Build A Porch Swing

We recently got the crazy idea to tear out our porch bench and build a porch swing and today, I am going to show you how we did it. Oh and the best part is that I only needed to purchase (1) 24 for my swing, rope and a few pieces of hardware to make this work. That's because we were able to re-use the wood from our bench and our deck to create this beautiful porch swing! Isn't that the best!?
We all love porch swings and this one is a comfortable spot for reading a book or just enjoying a warm afternoon. Here's what we needed to make this happen.
Wood Boards
Frame Boards
(2) 2 x 6 x 60 bevel cut
(2) 2 x 6 x 20.75 bevel cut
Corner Posts
(2) 4 x 4 x 13.5
(2) 4 x 4 x 4
Seat Boards
(5) 2 x 4 x 57
Vertical Back Support
(3) 2 x 6 x 20
Horizontal Back Boards
(2) 2 x 6 x 60 (we used deck boards for this, but regular boards would work too)
Arm Rests
(2) 2 x 6 x 21.125 (we used deck boards for this, but regular boards would work too)
Cross Beams
(3) 2 x 4 x 17.75
(16) 1 x 2 x 4.5
37 Manila Natural Rope, 3/4 thick
(4) Eye Screws, 1/2 thick
(2) Eye Bolts, 1/2 thick
(2) Large Washers to go with eye bolts
(2) 3/8 Anchor Shackle
1 Box 2 1/2 Wood Screws (approximately 72 screws)
Deck Stain (Behr, Chocolate)
HomeRight FinishMax Fine Finish Sprayer
Drill & Driver
Kreg Jig
Nail Gun and 2 Brad Nails
Compound Miter Saw
Electric Sander
As I mentioned above, we were able to use the wood we tore out. Such a budget helper!
First we used the 2 x 6 frame boards to build the bottom frame with the 4 x 4 corner post in each corner. We used screws to attach the 2 x 6 directly into the 4 x 4 corner posts.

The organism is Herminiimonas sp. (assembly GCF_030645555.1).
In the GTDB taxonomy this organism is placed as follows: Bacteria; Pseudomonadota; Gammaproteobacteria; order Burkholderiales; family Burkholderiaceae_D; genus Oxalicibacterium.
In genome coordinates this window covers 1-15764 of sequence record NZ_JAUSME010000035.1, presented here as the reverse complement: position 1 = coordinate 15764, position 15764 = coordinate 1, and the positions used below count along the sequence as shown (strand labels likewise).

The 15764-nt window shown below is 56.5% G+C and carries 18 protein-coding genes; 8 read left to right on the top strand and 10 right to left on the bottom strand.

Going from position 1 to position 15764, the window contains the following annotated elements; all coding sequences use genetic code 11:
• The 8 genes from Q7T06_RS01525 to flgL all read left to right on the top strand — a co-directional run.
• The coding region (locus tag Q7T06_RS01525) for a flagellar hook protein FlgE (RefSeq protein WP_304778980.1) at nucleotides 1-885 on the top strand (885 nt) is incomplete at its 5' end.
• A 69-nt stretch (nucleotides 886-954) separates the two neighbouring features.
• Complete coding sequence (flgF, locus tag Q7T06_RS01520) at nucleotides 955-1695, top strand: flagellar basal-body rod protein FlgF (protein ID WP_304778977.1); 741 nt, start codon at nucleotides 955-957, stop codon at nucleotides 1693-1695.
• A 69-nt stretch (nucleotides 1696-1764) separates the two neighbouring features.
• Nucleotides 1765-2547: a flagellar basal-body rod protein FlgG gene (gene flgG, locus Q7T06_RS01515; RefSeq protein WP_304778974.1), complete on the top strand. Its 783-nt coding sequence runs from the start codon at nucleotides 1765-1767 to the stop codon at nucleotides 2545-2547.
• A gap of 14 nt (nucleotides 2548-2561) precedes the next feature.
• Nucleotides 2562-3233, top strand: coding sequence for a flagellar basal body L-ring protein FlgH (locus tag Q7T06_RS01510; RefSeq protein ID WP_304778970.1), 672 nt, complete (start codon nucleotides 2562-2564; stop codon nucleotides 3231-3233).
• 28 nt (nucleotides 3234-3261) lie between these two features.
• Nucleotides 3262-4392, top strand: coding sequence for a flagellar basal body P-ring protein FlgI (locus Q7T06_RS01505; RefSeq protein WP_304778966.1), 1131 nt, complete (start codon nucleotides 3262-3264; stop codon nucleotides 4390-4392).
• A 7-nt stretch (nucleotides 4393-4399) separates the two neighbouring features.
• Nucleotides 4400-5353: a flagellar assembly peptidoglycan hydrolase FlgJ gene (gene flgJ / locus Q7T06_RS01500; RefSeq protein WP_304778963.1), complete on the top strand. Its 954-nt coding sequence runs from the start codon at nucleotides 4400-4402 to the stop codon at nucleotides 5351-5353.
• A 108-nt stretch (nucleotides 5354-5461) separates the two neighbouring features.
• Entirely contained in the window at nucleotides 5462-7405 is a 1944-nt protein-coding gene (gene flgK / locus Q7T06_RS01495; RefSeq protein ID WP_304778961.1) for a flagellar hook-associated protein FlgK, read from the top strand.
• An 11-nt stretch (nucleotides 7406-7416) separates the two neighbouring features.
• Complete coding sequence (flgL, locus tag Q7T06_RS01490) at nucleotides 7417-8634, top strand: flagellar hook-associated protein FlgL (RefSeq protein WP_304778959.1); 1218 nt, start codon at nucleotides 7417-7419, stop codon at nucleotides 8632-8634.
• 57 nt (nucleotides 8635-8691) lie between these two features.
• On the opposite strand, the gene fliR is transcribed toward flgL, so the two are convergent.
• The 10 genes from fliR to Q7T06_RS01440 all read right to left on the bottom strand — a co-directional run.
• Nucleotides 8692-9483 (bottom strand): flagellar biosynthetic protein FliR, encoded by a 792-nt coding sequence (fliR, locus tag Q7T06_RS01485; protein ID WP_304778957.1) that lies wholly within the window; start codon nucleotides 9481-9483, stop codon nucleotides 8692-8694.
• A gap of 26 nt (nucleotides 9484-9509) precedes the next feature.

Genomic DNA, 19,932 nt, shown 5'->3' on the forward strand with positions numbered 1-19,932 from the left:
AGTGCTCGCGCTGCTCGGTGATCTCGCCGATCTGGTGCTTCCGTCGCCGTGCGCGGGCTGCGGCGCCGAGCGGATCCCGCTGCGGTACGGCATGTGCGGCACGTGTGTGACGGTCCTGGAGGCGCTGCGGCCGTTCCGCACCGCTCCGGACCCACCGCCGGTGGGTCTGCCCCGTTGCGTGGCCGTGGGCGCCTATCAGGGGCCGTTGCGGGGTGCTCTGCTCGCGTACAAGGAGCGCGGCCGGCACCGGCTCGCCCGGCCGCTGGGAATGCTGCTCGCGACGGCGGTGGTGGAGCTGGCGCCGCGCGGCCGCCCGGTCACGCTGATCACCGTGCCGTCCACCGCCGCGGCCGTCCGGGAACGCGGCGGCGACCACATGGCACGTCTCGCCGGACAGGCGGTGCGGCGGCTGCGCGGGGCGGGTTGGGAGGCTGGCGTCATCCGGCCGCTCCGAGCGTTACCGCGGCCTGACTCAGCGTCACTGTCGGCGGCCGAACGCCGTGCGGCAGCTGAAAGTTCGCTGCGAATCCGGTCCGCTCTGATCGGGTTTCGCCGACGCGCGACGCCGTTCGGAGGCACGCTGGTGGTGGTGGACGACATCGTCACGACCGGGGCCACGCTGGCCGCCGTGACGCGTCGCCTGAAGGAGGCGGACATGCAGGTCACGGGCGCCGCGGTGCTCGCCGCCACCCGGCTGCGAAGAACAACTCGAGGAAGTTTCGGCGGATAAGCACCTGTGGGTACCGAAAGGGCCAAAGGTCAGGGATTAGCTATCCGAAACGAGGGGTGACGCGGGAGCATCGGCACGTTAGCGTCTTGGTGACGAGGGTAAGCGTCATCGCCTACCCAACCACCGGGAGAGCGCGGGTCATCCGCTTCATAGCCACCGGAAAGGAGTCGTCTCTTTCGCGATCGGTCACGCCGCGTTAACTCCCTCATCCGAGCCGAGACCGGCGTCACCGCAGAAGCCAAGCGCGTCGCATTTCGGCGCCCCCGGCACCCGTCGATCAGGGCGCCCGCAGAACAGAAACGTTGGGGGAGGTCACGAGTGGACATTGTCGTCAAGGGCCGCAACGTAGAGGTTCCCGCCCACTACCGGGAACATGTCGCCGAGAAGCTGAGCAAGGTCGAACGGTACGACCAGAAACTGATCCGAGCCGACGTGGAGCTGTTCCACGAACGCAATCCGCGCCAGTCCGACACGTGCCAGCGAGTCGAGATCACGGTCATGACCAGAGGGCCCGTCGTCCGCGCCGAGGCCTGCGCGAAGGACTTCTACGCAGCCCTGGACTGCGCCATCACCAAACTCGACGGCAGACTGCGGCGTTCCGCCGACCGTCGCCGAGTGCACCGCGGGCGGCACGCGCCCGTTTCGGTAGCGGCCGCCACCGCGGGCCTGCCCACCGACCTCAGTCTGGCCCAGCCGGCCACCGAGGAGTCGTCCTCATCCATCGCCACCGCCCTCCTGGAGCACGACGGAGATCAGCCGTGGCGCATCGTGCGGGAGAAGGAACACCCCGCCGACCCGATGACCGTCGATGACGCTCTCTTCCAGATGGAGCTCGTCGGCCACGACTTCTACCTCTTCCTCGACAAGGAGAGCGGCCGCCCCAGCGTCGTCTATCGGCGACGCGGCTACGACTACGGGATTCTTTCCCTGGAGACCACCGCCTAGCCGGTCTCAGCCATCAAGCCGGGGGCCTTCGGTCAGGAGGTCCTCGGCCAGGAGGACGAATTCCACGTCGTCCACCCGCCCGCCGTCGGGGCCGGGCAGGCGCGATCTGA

Next we assembled the set top using the remaining 2 x 4 pieces and screwed them into the cross beams.
We attached the three 2 x 6 vertical back support boards onto the frame with screws
We added the trim around the bottom of the 4 x 4 arm rest supports using a nail gun.
I simply filled my FinishMax with stain (no need to thin stain) and went to work staining my bench!
Now comes the final step! Simply run your rope through the eye screws in the bench and tie two knots to keep the bench in place. We tied the rope so that the swing tilted back ever so slightly and so that it was at a comfortable height.
For plans and detailed instructions - please visit my blog by clicking the link provided.

Want more details about this and other DIY projects? Check out my blog post!

Frequently asked questions

Have a question about this project?

  1 question
  • Mary Mary on Jul 13, 2016
    What keeps the swing from wanting to flip back with the rope support attached to the seat bottom rather than the arms?


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2 of 12 comments
  • Bonnie Bonnie on Sep 14, 2015
    Great job! But being in the outdoor weather will rot the jute rope, so using a nylon rope would work better. Chain link would be best for sturdiness, it could be painted to dress it up a bit, or the jute woven into the chains for a natural look.

  • Giselle Giselle on Jul 13, 2016
    I want one!!! Gorgeous!